A Set Of Marilyn Monroe Stamps Accidentally Featured A Drag Performer
In 2014, the Central African Republic decided to honor Marilyn Monroe, star of the silver screen and self-conscious Facebook posts everywhere, by putting her face on a series of commemorative stamps. But when the stamps were released, African Republicans (that doesn't sound right) soon discovered that they weren't licking the behind of Monroe, but of Jimmy James, Monroe impersonator extraordinaire.
From 1983 to 1997, James was one of the greatest Marilyn Monroe impersonators in the world, touring casinos with his amazing looks and singing. In 1991, he was hired for an ad for eyeglass frames as the beauty herself. Decades later, on what must have been a very a very boring afternoon, James discovered that the tiny, volatile Central African Republic (or CAR, if you're in a hurry) had used his picture as Monroe's without realizing it. James threatened to sue the country for using his image without permission, and the stamp was quickly pulled out of rotation. The fault was traced back to a Lithuanian stamp design company which had stumbled into a niche market of providing war zones with stationery -- as one does.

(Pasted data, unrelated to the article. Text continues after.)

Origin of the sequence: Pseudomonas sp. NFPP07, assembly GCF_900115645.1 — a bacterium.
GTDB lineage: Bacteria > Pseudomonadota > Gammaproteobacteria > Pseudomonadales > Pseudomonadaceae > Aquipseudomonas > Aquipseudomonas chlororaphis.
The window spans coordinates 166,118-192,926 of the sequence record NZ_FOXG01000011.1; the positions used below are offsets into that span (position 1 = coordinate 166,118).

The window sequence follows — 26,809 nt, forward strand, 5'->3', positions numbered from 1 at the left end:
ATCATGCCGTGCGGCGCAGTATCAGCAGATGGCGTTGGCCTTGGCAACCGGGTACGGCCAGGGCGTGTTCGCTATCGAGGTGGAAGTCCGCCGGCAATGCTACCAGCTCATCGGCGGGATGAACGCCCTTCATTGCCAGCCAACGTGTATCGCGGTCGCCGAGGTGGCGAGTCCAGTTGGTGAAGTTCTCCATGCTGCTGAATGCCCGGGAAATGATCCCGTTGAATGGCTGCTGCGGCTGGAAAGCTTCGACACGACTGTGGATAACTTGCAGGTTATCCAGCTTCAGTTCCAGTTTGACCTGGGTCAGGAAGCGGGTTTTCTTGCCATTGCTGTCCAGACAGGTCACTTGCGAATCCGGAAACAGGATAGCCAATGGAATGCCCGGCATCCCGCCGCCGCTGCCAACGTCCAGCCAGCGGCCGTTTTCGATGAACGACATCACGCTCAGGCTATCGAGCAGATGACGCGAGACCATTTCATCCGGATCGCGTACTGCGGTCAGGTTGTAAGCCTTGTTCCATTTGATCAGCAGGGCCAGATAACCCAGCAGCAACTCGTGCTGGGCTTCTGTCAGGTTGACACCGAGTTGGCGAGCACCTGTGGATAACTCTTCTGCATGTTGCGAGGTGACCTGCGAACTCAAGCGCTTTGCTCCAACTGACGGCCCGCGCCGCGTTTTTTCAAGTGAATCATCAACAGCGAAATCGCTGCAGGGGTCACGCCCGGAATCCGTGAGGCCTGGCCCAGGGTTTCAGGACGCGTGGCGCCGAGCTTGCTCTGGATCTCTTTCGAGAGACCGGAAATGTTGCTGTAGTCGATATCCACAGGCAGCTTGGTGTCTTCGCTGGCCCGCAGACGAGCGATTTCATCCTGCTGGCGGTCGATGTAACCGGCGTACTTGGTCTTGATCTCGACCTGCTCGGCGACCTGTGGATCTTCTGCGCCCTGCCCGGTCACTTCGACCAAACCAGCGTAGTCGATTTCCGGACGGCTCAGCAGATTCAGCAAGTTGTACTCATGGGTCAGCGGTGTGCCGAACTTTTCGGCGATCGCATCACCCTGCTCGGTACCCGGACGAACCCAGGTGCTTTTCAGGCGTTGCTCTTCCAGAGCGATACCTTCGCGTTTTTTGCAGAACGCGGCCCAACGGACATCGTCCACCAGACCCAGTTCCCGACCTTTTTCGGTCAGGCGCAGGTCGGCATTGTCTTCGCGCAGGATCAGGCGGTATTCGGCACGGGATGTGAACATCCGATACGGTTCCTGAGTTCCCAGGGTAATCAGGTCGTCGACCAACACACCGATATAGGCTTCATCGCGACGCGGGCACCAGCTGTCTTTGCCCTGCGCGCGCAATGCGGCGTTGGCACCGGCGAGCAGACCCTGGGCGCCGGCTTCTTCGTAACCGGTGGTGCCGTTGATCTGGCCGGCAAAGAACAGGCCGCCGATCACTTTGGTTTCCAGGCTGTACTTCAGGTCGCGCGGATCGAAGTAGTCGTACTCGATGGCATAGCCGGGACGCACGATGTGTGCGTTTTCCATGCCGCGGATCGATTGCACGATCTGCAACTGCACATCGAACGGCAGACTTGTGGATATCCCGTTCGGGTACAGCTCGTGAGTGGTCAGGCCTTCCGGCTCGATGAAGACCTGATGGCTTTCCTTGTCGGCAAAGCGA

Fox News Used A Lesbian Wedding Photo To Endorse Traditional Marriage
The institution of marriage is in dire straits, but there's one pillar holding it up: gay marriage! We're sorry, what we meant to say was wholesome traditional marriage between a breadwinner and a housewife. At least, that's what the picture below represents, according to Fox News. The image of a lesbian couple getting married on top of the Empire State Building (a place known for nontraditional love ever since King Kong) was used in an article by anti-feminist writer Suzanne Venker. Venker is author of such books as The War On Men (which is just war, come to think of it), and she's a woman on a one-man crusade to get young ladies interested in getting traditionally married again.